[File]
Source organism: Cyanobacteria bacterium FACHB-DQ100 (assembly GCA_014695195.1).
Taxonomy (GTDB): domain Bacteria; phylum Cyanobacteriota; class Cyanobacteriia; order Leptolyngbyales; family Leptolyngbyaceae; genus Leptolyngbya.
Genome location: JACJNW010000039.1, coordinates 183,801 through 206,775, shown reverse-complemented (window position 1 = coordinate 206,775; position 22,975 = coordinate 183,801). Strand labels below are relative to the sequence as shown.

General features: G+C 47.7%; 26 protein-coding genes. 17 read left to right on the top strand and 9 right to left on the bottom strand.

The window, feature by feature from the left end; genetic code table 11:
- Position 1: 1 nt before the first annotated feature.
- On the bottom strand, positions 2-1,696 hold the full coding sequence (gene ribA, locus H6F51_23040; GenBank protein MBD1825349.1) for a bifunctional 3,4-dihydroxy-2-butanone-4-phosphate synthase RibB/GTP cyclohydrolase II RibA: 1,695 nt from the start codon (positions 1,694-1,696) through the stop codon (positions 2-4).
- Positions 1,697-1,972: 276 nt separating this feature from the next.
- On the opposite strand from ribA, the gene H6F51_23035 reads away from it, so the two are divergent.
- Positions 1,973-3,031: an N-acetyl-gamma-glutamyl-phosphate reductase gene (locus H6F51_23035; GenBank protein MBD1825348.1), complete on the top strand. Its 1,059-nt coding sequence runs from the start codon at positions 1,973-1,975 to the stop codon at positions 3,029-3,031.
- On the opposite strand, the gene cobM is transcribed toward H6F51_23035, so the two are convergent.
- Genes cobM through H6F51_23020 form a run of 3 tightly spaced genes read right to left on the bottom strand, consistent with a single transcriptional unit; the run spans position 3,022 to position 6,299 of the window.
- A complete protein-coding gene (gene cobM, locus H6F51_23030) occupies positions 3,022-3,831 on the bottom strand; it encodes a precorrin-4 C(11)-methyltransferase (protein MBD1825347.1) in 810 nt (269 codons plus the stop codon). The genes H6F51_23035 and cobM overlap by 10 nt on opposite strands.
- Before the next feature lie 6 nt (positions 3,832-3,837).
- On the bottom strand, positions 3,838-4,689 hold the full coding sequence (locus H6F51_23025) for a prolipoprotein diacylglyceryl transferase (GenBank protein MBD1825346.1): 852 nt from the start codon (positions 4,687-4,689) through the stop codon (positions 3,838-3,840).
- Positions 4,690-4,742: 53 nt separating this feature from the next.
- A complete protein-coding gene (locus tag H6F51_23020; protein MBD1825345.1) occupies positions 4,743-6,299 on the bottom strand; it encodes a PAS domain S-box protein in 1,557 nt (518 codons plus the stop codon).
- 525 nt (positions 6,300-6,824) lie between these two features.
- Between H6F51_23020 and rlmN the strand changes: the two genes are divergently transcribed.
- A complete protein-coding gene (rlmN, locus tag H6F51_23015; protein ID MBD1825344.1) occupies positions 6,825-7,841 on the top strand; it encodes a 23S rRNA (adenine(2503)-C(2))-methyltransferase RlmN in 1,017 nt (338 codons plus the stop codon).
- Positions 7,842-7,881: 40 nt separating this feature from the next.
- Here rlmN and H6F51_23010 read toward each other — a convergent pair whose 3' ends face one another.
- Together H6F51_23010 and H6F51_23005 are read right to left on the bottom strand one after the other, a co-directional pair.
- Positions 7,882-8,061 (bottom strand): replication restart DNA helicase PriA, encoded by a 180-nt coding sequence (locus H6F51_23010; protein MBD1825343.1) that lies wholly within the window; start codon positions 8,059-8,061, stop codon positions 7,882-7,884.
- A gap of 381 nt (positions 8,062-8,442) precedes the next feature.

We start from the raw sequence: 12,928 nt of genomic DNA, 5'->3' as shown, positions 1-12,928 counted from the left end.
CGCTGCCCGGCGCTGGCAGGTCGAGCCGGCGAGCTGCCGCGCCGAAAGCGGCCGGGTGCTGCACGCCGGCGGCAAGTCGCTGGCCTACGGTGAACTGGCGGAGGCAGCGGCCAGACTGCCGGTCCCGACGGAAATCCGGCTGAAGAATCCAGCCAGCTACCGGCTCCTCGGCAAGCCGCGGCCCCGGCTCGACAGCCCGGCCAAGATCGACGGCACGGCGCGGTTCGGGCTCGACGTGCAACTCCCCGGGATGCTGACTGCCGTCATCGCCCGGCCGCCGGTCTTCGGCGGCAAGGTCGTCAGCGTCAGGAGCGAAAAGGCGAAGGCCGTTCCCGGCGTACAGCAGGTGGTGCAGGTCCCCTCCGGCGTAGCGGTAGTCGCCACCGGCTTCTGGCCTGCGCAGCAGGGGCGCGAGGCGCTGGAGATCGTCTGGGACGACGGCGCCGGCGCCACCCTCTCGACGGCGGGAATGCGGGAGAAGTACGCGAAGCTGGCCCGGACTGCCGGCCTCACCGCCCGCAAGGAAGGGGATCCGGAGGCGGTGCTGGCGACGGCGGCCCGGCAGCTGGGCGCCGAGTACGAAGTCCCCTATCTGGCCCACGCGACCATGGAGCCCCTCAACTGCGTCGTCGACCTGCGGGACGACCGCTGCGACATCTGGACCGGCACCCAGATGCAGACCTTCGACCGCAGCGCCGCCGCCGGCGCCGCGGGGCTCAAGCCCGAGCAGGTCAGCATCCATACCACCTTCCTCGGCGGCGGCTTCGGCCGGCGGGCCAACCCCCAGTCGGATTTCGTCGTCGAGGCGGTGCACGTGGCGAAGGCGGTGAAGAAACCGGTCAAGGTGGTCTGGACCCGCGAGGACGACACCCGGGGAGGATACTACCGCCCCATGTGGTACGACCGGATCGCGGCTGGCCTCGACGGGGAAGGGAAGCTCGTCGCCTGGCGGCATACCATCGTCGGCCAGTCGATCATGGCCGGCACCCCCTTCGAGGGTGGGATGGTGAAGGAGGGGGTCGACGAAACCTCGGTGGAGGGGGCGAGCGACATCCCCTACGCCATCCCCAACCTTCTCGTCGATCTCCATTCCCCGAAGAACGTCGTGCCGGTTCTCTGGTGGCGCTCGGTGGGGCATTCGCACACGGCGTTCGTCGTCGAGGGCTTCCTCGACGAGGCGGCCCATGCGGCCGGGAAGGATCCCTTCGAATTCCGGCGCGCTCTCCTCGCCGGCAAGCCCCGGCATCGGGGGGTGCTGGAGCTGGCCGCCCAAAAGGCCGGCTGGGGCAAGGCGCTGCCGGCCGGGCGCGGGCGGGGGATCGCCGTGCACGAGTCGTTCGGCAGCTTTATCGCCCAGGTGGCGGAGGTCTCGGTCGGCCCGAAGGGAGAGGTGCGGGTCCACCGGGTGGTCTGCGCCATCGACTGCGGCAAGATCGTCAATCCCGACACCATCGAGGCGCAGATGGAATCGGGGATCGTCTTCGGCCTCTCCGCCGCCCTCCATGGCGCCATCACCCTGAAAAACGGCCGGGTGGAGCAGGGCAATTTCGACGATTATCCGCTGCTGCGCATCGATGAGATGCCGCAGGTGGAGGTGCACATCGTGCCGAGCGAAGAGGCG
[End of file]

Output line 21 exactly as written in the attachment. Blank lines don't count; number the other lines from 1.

- Positions 7,842-7,881: 40 nt separating this feature from the next.